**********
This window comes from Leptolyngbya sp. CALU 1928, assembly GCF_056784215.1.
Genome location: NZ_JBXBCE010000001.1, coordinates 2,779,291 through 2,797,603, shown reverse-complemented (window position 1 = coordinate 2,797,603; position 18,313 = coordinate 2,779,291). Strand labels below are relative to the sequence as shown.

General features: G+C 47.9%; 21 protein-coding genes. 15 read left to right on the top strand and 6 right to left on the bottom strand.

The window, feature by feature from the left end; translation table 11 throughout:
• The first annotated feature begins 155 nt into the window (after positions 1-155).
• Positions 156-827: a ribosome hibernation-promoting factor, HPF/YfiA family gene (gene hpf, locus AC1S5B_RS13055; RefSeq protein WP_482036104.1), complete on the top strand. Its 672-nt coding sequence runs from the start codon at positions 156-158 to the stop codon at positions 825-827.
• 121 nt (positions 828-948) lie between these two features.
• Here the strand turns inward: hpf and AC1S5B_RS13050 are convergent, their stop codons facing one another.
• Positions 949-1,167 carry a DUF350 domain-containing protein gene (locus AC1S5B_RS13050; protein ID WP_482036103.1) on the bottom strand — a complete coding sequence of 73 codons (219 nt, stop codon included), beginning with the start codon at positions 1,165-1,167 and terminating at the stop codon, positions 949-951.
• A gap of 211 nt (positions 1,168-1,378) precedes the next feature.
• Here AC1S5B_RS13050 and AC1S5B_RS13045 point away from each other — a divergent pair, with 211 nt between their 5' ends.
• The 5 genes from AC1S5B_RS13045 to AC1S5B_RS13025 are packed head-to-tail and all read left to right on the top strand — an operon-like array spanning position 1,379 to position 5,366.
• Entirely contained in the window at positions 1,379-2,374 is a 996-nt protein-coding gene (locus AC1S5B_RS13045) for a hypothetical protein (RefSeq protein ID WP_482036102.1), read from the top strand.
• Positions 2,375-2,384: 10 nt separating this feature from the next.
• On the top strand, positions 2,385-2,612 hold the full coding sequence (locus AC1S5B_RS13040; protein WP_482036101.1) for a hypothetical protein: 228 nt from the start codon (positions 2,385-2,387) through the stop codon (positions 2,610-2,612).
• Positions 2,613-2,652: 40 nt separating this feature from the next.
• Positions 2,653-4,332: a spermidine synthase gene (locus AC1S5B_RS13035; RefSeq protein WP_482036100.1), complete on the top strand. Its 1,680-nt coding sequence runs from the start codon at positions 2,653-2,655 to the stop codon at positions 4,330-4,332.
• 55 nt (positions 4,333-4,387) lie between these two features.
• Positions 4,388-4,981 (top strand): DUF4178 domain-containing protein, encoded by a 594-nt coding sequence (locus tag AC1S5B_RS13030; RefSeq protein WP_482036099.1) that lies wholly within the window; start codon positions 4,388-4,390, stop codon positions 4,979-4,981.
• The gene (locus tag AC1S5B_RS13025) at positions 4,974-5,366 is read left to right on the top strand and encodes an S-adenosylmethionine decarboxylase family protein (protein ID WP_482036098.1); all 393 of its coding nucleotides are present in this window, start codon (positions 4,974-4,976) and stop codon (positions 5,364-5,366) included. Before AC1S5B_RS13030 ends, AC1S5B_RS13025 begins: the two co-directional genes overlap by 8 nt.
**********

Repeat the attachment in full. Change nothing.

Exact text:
This window comes from Leptolyngbya sp. CALU 1928, assembly GCF_056784215.1.
Genome location: NZ_JBXBCE010000001.1, coordinates 2,779,291 through 2,797,603, shown reverse-complemented (window position 1 = coordinate 2,797,603; position 18,313 = coordinate 2,779,291). Strand labels below are relative to the sequence as shown.

General features: G+C 47.9%; 21 protein-coding genes. 15 read left to right on the top strand and 6 right to left on the bottom strand.

The window, feature by feature from the left end; translation table 11 throughout:
• The first annotated feature begins 155 nt into the window (after positions 1-155).
• Positions 156-827: a ribosome hibernation-promoting factor, HPF/YfiA family gene (gene hpf, locus AC1S5B_RS13055; RefSeq protein WP_482036104.1), complete on the top strand. Its 672-nt coding sequence runs from the start codon at positions 156-158 to the stop codon at positions 825-827.
• 121 nt (positions 828-948) lie between these two features.
• Here the strand turns inward: hpf and AC1S5B_RS13050 are convergent, their stop codons facing one another.
• Positions 949-1,167 carry a DUF350 domain-containing protein gene (locus AC1S5B_RS13050; protein ID WP_482036103.1) on the bottom strand — a complete coding sequence of 73 codons (219 nt, stop codon included), beginning with the start codon at positions 1,165-1,167 and terminating at the stop codon, positions 949-951.
• A gap of 211 nt (positions 1,168-1,378) precedes the next feature.
• Here AC1S5B_RS13050 and AC1S5B_RS13045 point away from each other — a divergent pair, with 211 nt between their 5' ends.
• The 5 genes from AC1S5B_RS13045 to AC1S5B_RS13025 are packed head-to-tail and all read left to right on the top strand — an operon-like array spanning position 1,379 to position 5,366.
• Entirely contained in the window at positions 1,379-2,374 is a 996-nt protein-coding gene (locus AC1S5B_RS13045) for a hypothetical protein (RefSeq protein ID WP_482036102.1), read from the top strand.
• Positions 2,375-2,384: 10 nt separating this feature from the next.
• On the top strand, positions 2,385-2,612 hold the full coding sequence (locus AC1S5B_RS13040; protein WP_482036101.1) for a hypothetical protein: 228 nt from the start codon (positions 2,385-2,387) through the stop codon (positions 2,610-2,612).
• Positions 2,613-2,652: 40 nt separating this feature from the next.
• Positions 2,653-4,332: a spermidine synthase gene (locus AC1S5B_RS13035; RefSeq protein WP_482036100.1), complete on the top strand. Its 1,680-nt coding sequence runs from the start codon at positions 2,653-2,655 to the stop codon at positions 4,330-4,332.
• 55 nt (positions 4,333-4,387) lie between these two features.
• Positions 4,388-4,981 (top strand): DUF4178 domain-containing protein, encoded by a 594-nt coding sequence (locus tag AC1S5B_RS13030; RefSeq protein WP_482036099.1) that lies wholly within the window; start codon positions 4,388-4,390, stop codon positions 4,979-4,981.
• The gene (locus tag AC1S5B_RS13025) at positions 4,974-5,366 is read left to right on the top strand and encodes an S-adenosylmethionine decarboxylase family protein (protein ID WP_482036098.1); all 393 of its coding nucleotides are present in this window, start codon (positions 4,974-4,976) and stop codon (positions 5,364-5,366) included. Before AC1S5B_RS13030 ends, AC1S5B_RS13025 begins: the two co-directional genes overlap by 8 nt.